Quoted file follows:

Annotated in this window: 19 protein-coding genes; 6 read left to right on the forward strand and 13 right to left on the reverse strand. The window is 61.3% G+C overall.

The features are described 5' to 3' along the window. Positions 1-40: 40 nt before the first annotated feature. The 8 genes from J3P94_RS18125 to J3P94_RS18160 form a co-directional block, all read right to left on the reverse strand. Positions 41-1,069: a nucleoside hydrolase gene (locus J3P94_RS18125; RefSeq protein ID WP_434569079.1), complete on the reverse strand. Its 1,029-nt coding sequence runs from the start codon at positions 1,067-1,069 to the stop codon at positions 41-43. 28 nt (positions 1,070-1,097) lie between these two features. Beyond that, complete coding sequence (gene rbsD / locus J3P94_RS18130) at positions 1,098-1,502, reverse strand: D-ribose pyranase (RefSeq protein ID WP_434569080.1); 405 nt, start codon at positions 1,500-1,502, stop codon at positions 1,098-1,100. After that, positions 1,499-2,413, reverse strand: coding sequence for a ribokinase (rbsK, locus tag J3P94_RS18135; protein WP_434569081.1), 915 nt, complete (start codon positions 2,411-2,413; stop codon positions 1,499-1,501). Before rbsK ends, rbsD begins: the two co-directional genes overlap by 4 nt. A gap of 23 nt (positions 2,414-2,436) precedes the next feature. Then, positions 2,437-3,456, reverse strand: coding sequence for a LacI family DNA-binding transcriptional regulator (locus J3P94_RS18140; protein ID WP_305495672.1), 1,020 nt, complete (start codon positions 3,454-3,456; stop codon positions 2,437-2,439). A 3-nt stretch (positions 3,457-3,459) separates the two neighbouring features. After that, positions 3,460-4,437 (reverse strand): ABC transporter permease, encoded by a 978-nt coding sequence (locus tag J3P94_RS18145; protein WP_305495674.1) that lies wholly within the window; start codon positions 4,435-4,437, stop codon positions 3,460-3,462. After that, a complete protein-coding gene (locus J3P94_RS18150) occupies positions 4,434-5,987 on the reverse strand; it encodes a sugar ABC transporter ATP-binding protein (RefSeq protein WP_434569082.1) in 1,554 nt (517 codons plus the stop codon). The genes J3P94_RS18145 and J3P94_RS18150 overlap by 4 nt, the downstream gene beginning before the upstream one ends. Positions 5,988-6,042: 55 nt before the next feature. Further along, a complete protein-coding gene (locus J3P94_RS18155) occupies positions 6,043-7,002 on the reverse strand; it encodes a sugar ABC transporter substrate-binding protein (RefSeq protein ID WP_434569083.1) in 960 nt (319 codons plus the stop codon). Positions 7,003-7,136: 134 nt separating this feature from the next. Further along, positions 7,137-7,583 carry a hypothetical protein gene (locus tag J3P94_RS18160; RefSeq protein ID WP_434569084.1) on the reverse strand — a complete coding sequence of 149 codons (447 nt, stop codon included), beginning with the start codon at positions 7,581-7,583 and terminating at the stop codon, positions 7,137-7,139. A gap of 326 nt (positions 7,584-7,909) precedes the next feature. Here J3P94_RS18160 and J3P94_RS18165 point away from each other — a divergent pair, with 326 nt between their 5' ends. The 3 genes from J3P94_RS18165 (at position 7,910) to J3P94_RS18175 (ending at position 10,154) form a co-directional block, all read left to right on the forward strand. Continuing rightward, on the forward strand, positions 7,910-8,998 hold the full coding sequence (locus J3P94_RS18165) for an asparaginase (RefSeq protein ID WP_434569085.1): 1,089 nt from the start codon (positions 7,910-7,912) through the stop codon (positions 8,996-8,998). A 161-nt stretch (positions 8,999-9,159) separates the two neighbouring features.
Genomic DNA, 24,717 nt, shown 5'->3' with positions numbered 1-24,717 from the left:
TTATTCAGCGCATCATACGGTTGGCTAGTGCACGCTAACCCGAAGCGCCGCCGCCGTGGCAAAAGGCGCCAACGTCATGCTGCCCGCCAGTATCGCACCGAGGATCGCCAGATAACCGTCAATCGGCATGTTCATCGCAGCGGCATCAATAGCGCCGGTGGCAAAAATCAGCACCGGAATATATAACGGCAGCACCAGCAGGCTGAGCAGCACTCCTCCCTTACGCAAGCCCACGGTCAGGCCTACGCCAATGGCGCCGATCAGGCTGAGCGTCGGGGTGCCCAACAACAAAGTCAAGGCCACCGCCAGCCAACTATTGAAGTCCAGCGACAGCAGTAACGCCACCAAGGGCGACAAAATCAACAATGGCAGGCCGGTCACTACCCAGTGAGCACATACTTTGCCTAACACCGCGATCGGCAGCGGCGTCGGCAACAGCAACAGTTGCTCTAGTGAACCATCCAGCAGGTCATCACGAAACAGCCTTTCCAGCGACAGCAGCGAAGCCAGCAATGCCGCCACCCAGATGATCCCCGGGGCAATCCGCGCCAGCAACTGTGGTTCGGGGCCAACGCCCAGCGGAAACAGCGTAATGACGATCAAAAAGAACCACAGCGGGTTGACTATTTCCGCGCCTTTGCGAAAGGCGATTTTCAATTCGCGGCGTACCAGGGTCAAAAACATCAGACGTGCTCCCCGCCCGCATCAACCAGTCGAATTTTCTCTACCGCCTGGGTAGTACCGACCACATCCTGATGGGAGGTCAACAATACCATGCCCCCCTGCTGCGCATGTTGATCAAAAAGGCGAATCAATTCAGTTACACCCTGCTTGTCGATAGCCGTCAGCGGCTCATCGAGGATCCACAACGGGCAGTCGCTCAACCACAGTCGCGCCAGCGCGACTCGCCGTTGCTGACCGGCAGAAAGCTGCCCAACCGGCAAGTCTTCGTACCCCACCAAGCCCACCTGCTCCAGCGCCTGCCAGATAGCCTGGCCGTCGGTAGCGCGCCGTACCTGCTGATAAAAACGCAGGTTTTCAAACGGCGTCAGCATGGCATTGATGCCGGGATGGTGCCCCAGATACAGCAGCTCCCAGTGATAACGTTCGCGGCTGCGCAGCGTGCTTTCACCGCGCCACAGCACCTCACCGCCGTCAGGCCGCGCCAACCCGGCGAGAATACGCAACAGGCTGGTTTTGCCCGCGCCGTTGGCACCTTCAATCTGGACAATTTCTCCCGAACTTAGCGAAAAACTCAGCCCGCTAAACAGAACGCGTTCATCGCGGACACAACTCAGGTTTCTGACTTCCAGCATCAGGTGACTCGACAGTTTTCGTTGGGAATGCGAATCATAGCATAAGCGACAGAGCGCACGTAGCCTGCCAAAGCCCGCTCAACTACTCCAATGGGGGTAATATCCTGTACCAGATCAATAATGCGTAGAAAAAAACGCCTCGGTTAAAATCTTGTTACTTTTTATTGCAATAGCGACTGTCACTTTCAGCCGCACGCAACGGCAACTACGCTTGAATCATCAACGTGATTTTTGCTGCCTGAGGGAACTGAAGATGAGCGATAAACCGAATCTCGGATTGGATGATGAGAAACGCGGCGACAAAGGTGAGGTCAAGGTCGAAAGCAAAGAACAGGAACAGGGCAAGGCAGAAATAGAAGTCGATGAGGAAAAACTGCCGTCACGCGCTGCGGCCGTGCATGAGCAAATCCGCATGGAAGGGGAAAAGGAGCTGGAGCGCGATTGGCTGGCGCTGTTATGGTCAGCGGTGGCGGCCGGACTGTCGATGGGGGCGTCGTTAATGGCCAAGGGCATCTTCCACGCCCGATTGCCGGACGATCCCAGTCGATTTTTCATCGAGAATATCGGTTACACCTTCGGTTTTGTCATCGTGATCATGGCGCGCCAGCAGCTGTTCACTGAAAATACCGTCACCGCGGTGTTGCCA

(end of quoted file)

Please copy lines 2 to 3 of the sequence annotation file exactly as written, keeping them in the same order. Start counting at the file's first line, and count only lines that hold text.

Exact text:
The features are described 5' to 3' along the window. Positions 1-40: 40 nt before the first annotated feature. The 8 genes from J3P94_RS18125 to J3P94_RS18160 form a co-directional block, all read right to left on the reverse strand. Positions 41-1,069: a nucleoside hydrolase gene (locus J3P94_RS18125; RefSeq protein ID WP_434569079.1), complete on the reverse strand. Its 1,029-nt coding sequence runs from the start codon at positions 1,067-1,069 to the stop codon at positions 41-43. 28 nt (positions 1,070-1,097) lie between these two features. Beyond that, complete coding sequence (gene rbsD / locus J3P94_RS18130) at positions 1,098-1,502, reverse strand: D-ribose pyranase (RefSeq protein ID WP_434569080.1); 405 nt, start codon at positions 1,500-1,502, stop codon at positions 1,098-1,100. After that, positions 1,499-2,413, reverse strand: coding sequence for a ribokinase (rbsK, locus tag J3P94_RS18135; protein WP_434569081.1), 915 nt, complete (start codon positions 2,411-2,413; stop codon positions 1,499-1,501). Before rbsK ends, rbsD begins: the two co-directional genes overlap by 4 nt. A gap of 23 nt (positions 2,414-2,436) precedes the next feature. Then, positions 2,437-3,456, reverse strand: coding sequence for a LacI family DNA-binding transcriptional regulator (locus J3P94_RS18140; protein ID WP_305495672.1), 1,020 nt, complete (start codon positions 3,454-3,456; stop codon positions 2,437-2,439). A 3-nt stretch (positions 3,457-3,459) separates the two neighbouring features. After that, positions 3,460-4,437 (reverse strand): ABC transporter permease, encoded by a 978-nt coding sequence (locus tag J3P94_RS18145; protein WP_305495674.1) that lies wholly within the window; start codon positions 4,435-4,437, stop codon positions 3,460-3,462. After that, a complete protein-coding gene (locus J3P94_RS18150) occupies positions 4,434-5,987 on the reverse strand; it encodes a sugar ABC transporter ATP-binding protein (RefSeq protein WP_434569082.1) in 1,554 nt (517 codons plus the stop codon). The genes J3P94_RS18145 and J3P94_RS18150 overlap by 4 nt, the downstream gene beginning before the upstream one ends. Positions 5,988-6,042: 55 nt before the next feature. Further along, a complete protein-coding gene (locus J3P94_RS18155) occupies positions 6,043-7,002 on the reverse strand; it encodes a sugar ABC transporter substrate-binding protein (RefSeq protein ID WP_434569083.1) in 960 nt (319 codons plus the stop codon). Positions 7,003-7,136: 134 nt separating this feature from the next. Further along, positions 7,137-7,583 carry a hypothetical protein gene (locus tag J3P94_RS18160; RefSeq protein ID WP_434569084.1) on the reverse strand — a complete coding sequence of 149 codons (447 nt, stop codon included), beginning with the start codon at positions 7,581-7,583 and terminating at the stop codon, positions 7,137-7,139. A gap of 326 nt (positions 7,584-7,909) precedes the next feature. Here J3P94_RS18160 and J3P94_RS18165 point away from each other — a divergent pair, with 326 nt between their 5' ends. The 3 genes from J3P94_RS18165 (at position 7,910) to J3P94_RS18175 (ending at position 10,154) form a co-directional block, all read left to right on the forward strand. Continuing rightward, on the forward strand, positions 7,910-8,998 hold the full coding sequence (locus J3P94_RS18165) for an asparaginase (RefSeq protein ID WP_434569085.1): 1,089 nt from the start codon (positions 7,910-7,912) through the stop codon (positions 8,996-8,998). A 161-nt stretch (positions 8,999-9,159) separates the two neighbouring features.
Genomic DNA, 24,717 nt, shown 5'->3' with positions numbered 1-24,717 from the left: